Understanding Jesus' Baptism

The Need to Be Knowledgeable

In a world full of false teaching it is incumbent upon the Christian to be as knowledgeable about the Word of God and as wise in its teaching and application as possible. One of the most frustrating areas of conflict with false teachers is over the necessity of baptism for conversion. While the New Testament is plain in its language and intent, many still seek to find exceptions to its teaching.

A Wrong Way to Prove Baptism

In order to prove the necessity of baptism by immersion many arguments can be put forward with Biblical example. However, one such example that is sometimes used in a well meaning fashion is the baptism of Jesus Himself. This has troubles for the following reasons:

This was the baptism of John

As recorded in Matthew 3, Jesus came to John to be baptized in the Jordan River as part of the general call to the nation of Israel for the purpose of repentance (v. 11). John’s role was to “prepare the way” for the coming ministry and kingdom of Jesus Christ. The baptism for the forgiveness of sins which came with the Church (Acts 2; Rom. 6; Gal. 3, et al.) was not in existence yet.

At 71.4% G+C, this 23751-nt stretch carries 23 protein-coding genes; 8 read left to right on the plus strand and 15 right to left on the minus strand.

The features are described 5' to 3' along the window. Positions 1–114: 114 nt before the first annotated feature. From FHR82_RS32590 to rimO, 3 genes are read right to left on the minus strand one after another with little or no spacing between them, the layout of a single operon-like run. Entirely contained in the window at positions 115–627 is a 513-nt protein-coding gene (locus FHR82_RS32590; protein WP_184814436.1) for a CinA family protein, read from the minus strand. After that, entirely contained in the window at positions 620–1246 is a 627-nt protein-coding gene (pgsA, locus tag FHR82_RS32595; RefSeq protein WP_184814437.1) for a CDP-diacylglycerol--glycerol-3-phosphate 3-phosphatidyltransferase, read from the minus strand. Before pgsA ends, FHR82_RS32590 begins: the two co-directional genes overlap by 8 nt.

Jesus did so to fulfill God’s command

John was surprised to see Jesus present Himself for baptism as Jesus would have no need for repentance; He had never sinned! However, Jesus answers that it was proper as to “fulfill all righteousness” (Mat. 3:15, NASU). It was commanded by God for His people at that time; to refuse the command would be to refuse God and be sinful in itself!

Those baptized of John were baptized into Christ again later

Because of the two baptisms which served different purposes, using this as an example can create confusion. That the baptism of John was done away with by the baptism into Christ can be shown with the example of Apollos (Acts 19:1ff). Proving the necessity of something that came after something similar that it replaced is difficult.

A General Proof

In a general sense, the baptism of Jesus can provide one key point to share with those who might bring it up as a so-called “exception” to the necessity of baptism (which it is not). In the basic sense, Jesus did what was commanded of God’s people because He wanted to please God. Today, what is commanded is to be baptized into Christ. What right would we have to refuse a command of God when even Jesus would not?

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